Moving quickly to the door of the scout, he shoved his equipment
through and crawled in behind it. He did not consult the communicator,
as he customarily did on entering, but went directly to the warped
place on the floor and picked up the crowbar he had laid there.

Inserting the bar between the metal of the scout bottom and the engine
casing, he lifted. Nothing happened. He rested a minute and tried
again, this time concentrating on his desire to raise the bar. The
metal beneath yielded slightly--but he felt the palms of his hands
bruise against the lever.

Only after he dropped the bar did he realize the force he had exerted.
His hands ached and tingled. His strength must have been increased
tremendously. With his plastic coat wrapped around the lever, he tried
again. The metal of the scout bottom gave slowly--until the fuel pump
hung free!

Kaiser did not repair the tube immediately. He let the solution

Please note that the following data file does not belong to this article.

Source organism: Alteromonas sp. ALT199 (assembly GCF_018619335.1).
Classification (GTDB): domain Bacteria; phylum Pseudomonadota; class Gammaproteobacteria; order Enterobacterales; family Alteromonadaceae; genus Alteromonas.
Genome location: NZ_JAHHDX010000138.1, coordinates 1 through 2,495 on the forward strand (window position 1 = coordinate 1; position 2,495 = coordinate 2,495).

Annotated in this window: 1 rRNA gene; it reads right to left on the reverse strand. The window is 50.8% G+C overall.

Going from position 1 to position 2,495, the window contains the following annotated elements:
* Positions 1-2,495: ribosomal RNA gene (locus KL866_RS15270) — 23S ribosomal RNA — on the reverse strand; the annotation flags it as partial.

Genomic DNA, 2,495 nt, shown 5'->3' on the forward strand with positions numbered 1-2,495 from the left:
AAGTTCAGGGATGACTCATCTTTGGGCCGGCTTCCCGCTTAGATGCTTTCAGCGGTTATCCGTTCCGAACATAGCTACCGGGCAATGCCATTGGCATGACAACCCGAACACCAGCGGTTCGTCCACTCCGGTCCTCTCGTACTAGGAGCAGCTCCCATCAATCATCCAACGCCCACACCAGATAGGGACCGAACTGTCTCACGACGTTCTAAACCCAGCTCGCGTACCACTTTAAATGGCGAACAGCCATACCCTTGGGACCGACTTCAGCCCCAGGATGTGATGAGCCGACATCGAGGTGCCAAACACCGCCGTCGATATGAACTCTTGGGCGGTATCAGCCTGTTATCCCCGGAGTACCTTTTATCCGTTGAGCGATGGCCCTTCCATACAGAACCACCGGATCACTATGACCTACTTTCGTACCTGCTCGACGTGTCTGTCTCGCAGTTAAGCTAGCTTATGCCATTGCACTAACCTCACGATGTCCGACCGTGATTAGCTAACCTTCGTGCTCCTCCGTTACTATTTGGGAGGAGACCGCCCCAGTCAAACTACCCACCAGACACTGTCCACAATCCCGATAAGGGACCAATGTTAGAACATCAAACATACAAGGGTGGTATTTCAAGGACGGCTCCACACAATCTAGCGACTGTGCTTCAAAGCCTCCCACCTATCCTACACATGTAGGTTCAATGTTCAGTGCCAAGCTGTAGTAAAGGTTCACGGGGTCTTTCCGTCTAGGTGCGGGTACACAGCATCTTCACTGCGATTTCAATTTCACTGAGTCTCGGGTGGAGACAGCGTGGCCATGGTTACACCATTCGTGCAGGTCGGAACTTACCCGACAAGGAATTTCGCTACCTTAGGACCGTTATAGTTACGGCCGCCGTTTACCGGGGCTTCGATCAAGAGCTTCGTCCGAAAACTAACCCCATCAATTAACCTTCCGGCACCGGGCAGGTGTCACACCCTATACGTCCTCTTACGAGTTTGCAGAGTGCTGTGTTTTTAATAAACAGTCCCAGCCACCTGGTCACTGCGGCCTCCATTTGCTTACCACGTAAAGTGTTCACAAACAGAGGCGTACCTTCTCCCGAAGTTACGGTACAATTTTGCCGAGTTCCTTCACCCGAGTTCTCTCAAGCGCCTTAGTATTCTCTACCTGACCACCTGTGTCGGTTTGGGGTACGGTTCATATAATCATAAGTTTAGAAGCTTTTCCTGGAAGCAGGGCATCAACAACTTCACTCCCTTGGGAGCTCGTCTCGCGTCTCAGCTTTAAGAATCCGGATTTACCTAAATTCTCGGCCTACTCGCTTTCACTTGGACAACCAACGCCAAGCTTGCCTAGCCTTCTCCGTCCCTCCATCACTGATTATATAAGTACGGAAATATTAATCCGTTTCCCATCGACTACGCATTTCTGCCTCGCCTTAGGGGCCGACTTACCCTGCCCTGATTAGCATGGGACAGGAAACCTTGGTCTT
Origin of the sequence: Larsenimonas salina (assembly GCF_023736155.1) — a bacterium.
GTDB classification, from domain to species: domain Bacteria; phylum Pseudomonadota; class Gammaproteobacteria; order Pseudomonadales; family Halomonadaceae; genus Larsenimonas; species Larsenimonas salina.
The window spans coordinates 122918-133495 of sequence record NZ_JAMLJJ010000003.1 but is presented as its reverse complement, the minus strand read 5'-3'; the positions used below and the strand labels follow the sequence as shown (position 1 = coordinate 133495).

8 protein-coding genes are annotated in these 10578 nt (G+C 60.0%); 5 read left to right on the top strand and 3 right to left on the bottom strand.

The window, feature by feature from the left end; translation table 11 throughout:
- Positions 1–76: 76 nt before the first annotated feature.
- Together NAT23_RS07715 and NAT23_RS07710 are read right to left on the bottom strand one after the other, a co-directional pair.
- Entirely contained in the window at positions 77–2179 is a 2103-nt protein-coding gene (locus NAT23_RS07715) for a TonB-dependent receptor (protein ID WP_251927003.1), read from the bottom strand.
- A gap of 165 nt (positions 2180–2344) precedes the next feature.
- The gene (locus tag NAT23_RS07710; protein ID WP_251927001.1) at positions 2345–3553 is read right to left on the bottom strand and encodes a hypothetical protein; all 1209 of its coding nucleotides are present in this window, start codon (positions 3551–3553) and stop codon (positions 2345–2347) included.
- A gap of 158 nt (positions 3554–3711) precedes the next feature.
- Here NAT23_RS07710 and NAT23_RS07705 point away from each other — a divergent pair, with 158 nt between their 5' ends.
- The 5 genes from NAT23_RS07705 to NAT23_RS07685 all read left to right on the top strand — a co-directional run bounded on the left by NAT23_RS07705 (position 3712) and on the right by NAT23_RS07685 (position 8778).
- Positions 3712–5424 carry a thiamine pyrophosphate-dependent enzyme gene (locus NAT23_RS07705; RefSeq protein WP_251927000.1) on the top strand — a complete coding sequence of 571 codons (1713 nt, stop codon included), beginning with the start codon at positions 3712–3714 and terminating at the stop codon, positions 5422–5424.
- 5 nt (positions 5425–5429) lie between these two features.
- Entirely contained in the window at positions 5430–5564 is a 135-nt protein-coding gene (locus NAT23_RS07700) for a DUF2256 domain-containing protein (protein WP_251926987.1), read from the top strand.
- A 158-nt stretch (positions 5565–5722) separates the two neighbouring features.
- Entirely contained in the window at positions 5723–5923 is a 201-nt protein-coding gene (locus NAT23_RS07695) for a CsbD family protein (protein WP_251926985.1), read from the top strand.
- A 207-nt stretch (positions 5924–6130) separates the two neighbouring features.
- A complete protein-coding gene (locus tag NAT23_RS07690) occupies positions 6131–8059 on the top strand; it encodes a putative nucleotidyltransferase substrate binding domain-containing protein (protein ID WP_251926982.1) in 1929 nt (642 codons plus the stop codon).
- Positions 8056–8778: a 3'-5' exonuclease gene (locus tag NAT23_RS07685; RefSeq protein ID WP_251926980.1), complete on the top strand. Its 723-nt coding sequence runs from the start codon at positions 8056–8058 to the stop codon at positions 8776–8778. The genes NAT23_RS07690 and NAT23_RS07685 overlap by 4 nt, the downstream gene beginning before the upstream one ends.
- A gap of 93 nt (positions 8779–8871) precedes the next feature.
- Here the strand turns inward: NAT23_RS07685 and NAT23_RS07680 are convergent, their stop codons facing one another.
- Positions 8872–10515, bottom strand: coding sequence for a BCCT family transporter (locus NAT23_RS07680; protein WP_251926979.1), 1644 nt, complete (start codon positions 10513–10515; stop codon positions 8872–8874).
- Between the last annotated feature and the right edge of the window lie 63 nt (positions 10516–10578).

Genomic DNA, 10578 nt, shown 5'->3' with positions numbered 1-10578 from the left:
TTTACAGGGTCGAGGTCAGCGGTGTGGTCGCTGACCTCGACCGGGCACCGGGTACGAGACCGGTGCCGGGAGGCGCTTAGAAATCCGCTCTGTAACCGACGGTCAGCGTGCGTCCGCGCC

rest in his hands, like a package to be opened, the pleasure of its
anticipation to be enjoyed as much as the final act.

He transmitted the news of what he had been able to do and sat down to
read the two messages waiting for him.

The first was quite routine:

    REPORTS FROM THE OCTOPUS INDICATE THAT BIG MUDDY UNDERGOES RADICAL
    WEATHER-CYCLE CHANGES DURING SPRING AND FALL SEASONS, FROM EXTREME
    MOISTURE TO EXTREME ARIDITY. AT HEIGHT OF DRY SEASON, PLANET MUST
    BE COMPLETELY DEVOID OF SURFACE LIQUID.

    TO SURVIVE THESE UNUSUAL EXTREMES, SEAL-PEOPLE WOULD NEED EXTREME
    ADAPTABILITY. THIS VERIFIES OUR EARLIER GUESS THAT NATIVES HAVE